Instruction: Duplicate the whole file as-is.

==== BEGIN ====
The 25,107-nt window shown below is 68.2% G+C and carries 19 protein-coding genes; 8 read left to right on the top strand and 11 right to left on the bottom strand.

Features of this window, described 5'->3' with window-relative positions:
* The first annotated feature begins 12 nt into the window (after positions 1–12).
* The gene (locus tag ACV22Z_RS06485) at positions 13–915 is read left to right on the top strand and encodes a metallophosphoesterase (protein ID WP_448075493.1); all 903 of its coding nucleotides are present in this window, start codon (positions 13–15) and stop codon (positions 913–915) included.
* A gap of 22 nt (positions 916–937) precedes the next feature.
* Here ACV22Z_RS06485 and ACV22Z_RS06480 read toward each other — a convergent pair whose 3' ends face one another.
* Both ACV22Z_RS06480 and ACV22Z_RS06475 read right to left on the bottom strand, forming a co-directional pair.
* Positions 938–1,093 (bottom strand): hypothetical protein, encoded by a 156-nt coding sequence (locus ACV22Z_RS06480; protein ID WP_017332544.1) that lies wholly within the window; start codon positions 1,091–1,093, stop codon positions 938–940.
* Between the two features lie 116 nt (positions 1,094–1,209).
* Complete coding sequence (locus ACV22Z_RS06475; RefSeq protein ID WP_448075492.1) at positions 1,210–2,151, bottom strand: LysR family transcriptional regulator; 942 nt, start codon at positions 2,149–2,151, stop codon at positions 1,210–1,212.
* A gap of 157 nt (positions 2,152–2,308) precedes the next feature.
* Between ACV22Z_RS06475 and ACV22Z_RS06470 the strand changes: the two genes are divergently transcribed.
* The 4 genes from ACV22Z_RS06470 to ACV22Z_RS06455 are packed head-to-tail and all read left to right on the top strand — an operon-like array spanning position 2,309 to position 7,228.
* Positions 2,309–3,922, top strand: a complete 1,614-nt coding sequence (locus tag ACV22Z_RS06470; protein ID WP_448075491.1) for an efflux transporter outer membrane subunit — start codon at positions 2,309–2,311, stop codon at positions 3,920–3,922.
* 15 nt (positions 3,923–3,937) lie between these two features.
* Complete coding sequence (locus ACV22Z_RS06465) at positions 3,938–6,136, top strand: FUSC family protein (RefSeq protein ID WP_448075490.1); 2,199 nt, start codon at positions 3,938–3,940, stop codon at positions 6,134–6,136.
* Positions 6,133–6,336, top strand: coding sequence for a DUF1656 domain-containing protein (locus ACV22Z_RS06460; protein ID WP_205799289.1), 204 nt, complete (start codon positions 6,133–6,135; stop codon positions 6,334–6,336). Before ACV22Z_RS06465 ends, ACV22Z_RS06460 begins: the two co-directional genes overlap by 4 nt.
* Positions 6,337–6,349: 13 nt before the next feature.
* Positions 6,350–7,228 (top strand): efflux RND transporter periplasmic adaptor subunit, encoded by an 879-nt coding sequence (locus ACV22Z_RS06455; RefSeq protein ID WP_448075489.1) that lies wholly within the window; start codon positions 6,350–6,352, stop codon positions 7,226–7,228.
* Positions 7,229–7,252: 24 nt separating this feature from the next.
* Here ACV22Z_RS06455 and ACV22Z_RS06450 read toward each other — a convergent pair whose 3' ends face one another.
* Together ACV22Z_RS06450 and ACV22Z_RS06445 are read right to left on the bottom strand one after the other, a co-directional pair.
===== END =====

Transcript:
The 25,107-nt window shown below is 68.2% G+C and carries 19 protein-coding genes; 8 read left to right on the top strand and 11 right to left on the bottom strand.

Features of this window, described 5'->3' with window-relative positions:
* The first annotated feature begins 12 nt into the window (after positions 1–12).
* The gene (locus tag ACV22Z_RS06485) at positions 13–915 is read left to right on the top strand and encodes a metallophosphoesterase (protein ID WP_448075493.1); all 903 of its coding nucleotides are present in this window, start codon (positions 13–15) and stop codon (positions 913–915) included.
* A gap of 22 nt (positions 916–937) precedes the next feature.
* Here ACV22Z_RS06485 and ACV22Z_RS06480 read toward each other — a convergent pair whose 3' ends face one another.
* Both ACV22Z_RS06480 and ACV22Z_RS06475 read right to left on the bottom strand, forming a co-directional pair.
* Positions 938–1,093 (bottom strand): hypothetical protein, encoded by a 156-nt coding sequence (locus ACV22Z_RS06480; protein ID WP_017332544.1) that lies wholly within the window; start codon positions 1,091–1,093, stop codon positions 938–940.
* Between the two features lie 116 nt (positions 1,094–1,209).
* Complete coding sequence (locus ACV22Z_RS06475; RefSeq protein ID WP_448075492.1) at positions 1,210–2,151, bottom strand: LysR family transcriptional regulator; 942 nt, start codon at positions 2,149–2,151, stop codon at positions 1,210–1,212.
* A gap of 157 nt (positions 2,152–2,308) precedes the next feature.
* Between ACV22Z_RS06475 and ACV22Z_RS06470 the strand changes: the two genes are divergently transcribed.
* The 4 genes from ACV22Z_RS06470 to ACV22Z_RS06455 are packed head-to-tail and all read left to right on the top strand — an operon-like array spanning position 2,309 to position 7,228.
* Positions 2,309–3,922, top strand: a complete 1,614-nt coding sequence (locus tag ACV22Z_RS06470; protein ID WP_448075491.1) for an efflux transporter outer membrane subunit — start codon at positions 2,309–2,311, stop codon at positions 3,920–3,922.
* 15 nt (positions 3,923–3,937) lie between these two features.
* Complete coding sequence (locus ACV22Z_RS06465) at positions 3,938–6,136, top strand: FUSC family protein (RefSeq protein ID WP_448075490.1); 2,199 nt, start codon at positions 3,938–3,940, stop codon at positions 6,134–6,136.
* Positions 6,133–6,336, top strand: coding sequence for a DUF1656 domain-containing protein (locus ACV22Z_RS06460; protein ID WP_205799289.1), 204 nt, complete (start codon positions 6,133–6,135; stop codon positions 6,334–6,336). Before ACV22Z_RS06465 ends, ACV22Z_RS06460 begins: the two co-directional genes overlap by 4 nt.
* Positions 6,337–6,349: 13 nt before the next feature.
* Positions 6,350–7,228 (top strand): efflux RND transporter periplasmic adaptor subunit, encoded by an 879-nt coding sequence (locus ACV22Z_RS06455; RefSeq protein ID WP_448075489.1) that lies wholly within the window; start codon positions 6,350–6,352, stop codon positions 7,226–7,228.
* Positions 7,229–7,252: 24 nt separating this feature from the next.
* Here ACV22Z_RS06455 and ACV22Z_RS06450 read toward each other — a convergent pair whose 3' ends face one another.
* Together ACV22Z_RS06450 and ACV22Z_RS06445 are read right to left on the bottom strand one after the other, a co-directional pair.